Aggregate Airs: Atmospheres of Oil and Gas in the Greater Chaco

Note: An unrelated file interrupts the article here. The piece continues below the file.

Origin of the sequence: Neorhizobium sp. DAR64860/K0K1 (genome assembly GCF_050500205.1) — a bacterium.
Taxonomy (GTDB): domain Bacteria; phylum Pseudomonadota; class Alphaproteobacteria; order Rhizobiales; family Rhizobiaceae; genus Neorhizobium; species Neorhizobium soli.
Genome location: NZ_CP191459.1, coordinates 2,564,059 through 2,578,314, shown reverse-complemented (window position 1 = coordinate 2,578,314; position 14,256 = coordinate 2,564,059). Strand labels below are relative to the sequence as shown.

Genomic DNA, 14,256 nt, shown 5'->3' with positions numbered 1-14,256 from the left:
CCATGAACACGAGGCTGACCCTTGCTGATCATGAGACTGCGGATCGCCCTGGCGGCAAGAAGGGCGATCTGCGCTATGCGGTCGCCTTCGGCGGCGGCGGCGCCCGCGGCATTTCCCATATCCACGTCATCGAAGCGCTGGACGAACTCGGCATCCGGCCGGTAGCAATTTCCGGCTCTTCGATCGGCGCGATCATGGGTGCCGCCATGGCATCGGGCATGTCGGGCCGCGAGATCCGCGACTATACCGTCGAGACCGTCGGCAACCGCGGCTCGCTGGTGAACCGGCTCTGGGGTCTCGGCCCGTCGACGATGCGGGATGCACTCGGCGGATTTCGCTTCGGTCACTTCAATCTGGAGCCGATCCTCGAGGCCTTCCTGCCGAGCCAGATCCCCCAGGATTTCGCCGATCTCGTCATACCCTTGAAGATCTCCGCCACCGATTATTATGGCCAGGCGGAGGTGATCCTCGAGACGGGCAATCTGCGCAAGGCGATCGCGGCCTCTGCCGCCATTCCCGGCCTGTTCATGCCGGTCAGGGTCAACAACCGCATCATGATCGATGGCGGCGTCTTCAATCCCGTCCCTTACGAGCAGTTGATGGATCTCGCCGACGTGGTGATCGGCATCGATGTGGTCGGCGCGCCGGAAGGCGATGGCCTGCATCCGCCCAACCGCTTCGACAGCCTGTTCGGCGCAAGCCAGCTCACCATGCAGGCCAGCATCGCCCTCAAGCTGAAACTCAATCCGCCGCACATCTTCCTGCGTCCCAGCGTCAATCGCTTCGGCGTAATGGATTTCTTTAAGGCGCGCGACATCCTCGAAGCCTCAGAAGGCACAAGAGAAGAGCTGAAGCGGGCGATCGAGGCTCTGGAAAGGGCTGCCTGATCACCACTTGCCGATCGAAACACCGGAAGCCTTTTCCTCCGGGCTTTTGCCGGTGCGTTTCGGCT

In the Greater Chaco region of northwest New Mexico, new fracking technologies are stirring up lands, chemicals, and relations that concentrate attention in the surround. This article argues that extraction’s cumulative atmospheric effects are experienced by Diné residents of the region in ways that cannot be accounted for by the agencies that manage oil and gas. The state’s presumption of atmospheric commensurability is reinforced by techniques of settler governance that fragment ecological and ontological domains like air and land. This fragmentation often preempts the possibility for Indigenous claims to meaningfully disrupt administrative or judicial actions. Unfolding extraction’s atmospheres across three cases, I examine how scale mediates the problem of commensurability. I describe how prevailing approaches to regulating impacts of the oil and gas industry manipulate scale in ways that obscure the cumulative effects of extraction. Drawing on fieldwork with Diné residents of the region who have mobilized to study how fracking affects their wellbeing, and I show how this scalar work facilitates the commensuration of extraction’s impacts across Indigenous and non-Indigenous worlds––as well as when this commensuration fails.
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